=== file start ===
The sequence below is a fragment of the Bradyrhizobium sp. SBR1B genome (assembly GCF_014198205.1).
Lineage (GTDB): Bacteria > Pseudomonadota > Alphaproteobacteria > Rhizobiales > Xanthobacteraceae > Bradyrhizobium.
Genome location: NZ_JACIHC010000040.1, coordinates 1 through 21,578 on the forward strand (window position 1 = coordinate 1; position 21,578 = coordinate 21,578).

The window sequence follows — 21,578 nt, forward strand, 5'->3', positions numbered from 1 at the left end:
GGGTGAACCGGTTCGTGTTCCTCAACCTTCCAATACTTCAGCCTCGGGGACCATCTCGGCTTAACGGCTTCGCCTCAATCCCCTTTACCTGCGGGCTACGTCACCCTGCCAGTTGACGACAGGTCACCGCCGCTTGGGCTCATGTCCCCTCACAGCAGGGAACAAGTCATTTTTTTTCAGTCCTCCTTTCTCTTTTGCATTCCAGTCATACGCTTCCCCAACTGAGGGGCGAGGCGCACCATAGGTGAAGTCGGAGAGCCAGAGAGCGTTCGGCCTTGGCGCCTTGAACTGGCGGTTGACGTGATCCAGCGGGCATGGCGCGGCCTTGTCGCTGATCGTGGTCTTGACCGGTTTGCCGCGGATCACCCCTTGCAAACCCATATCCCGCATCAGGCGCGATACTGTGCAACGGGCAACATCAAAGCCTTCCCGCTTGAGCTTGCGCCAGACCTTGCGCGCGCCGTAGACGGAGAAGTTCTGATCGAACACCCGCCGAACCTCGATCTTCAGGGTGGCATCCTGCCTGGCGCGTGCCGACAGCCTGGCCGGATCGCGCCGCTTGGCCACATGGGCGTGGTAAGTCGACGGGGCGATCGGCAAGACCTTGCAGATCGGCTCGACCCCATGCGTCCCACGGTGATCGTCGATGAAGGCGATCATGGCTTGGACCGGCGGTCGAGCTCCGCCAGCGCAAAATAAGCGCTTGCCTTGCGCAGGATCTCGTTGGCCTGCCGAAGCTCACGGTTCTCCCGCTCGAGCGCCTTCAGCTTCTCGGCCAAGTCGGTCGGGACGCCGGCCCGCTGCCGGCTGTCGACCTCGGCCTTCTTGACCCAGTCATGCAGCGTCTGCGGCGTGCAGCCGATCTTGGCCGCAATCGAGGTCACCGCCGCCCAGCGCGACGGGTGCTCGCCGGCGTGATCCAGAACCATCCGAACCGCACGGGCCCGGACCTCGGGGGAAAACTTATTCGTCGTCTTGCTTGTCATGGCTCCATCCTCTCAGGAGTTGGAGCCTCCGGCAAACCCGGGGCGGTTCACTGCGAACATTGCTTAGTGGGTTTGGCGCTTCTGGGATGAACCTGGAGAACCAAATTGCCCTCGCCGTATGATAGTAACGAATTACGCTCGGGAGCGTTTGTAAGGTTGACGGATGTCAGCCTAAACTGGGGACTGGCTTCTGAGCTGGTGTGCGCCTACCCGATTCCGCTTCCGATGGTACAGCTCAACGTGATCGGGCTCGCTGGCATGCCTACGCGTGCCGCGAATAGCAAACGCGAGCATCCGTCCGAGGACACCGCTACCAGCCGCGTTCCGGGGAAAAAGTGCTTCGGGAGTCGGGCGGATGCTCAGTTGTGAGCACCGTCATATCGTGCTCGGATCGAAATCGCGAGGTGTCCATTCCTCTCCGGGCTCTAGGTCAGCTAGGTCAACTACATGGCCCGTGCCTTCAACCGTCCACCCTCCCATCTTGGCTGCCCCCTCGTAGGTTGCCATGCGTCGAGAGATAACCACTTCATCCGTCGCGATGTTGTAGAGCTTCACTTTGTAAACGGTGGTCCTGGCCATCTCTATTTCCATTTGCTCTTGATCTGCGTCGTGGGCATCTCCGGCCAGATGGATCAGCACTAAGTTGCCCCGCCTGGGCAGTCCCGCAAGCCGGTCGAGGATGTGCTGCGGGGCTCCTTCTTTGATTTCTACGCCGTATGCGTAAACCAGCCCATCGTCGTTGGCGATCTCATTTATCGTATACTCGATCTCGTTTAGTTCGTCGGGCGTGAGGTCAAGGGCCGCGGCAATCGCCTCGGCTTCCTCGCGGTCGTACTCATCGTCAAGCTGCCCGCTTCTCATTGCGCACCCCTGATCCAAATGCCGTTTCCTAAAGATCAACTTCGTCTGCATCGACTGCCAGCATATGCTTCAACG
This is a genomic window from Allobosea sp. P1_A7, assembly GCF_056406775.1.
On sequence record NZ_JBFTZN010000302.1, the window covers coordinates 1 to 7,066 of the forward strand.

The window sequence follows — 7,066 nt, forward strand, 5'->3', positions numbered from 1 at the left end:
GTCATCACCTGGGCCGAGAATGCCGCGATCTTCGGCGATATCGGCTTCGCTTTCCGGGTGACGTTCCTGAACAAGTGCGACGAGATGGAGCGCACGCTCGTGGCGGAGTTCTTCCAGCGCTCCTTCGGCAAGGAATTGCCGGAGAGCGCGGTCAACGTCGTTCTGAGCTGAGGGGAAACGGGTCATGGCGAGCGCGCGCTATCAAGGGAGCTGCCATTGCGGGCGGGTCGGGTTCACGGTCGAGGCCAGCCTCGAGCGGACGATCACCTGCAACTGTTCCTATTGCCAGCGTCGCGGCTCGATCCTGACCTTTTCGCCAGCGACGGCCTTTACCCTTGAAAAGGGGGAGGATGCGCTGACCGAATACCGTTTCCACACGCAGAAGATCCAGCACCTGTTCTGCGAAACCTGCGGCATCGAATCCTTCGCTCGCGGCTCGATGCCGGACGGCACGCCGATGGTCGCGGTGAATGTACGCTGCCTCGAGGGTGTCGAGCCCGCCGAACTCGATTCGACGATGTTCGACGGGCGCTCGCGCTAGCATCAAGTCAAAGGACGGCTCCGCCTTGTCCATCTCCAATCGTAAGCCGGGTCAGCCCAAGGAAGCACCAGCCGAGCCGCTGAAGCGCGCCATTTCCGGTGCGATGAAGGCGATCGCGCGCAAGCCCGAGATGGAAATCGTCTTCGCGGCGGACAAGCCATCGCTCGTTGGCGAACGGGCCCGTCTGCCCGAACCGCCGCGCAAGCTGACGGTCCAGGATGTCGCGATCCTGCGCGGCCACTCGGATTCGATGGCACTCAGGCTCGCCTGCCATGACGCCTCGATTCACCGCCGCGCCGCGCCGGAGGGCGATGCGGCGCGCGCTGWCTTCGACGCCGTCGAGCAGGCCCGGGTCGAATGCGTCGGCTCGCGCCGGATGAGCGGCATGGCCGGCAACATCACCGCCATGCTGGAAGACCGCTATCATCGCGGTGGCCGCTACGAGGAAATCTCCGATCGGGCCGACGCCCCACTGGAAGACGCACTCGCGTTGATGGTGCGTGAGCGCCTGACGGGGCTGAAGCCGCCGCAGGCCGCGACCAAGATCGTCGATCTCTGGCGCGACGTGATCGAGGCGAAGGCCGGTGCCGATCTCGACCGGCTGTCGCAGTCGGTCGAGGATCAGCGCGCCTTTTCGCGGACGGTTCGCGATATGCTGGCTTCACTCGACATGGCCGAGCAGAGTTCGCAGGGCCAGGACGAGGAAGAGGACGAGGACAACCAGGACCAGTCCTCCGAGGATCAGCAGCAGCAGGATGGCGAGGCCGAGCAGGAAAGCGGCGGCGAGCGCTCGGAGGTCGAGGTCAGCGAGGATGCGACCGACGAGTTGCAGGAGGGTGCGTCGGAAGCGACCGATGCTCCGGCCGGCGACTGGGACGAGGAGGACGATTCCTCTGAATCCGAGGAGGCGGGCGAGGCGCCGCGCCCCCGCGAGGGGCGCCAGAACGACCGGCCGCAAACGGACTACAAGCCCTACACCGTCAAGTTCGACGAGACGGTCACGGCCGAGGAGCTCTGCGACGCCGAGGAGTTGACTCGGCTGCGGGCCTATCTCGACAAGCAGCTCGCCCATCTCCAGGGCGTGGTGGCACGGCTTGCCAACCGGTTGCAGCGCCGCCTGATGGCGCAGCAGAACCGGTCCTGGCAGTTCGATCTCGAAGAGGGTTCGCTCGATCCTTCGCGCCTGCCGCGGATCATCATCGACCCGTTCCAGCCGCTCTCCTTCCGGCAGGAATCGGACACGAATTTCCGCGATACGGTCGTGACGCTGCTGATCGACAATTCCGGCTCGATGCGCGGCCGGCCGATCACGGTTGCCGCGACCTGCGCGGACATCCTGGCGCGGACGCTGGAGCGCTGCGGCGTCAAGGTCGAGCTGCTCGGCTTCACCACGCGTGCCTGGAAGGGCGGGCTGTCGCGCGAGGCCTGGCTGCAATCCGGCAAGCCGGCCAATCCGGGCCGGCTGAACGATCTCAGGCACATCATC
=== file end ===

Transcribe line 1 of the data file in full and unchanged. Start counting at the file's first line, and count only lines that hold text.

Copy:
The sequence below is a fragment of the Bradyrhizobium sp. SBR1B genome (assembly GCF_014198205.1).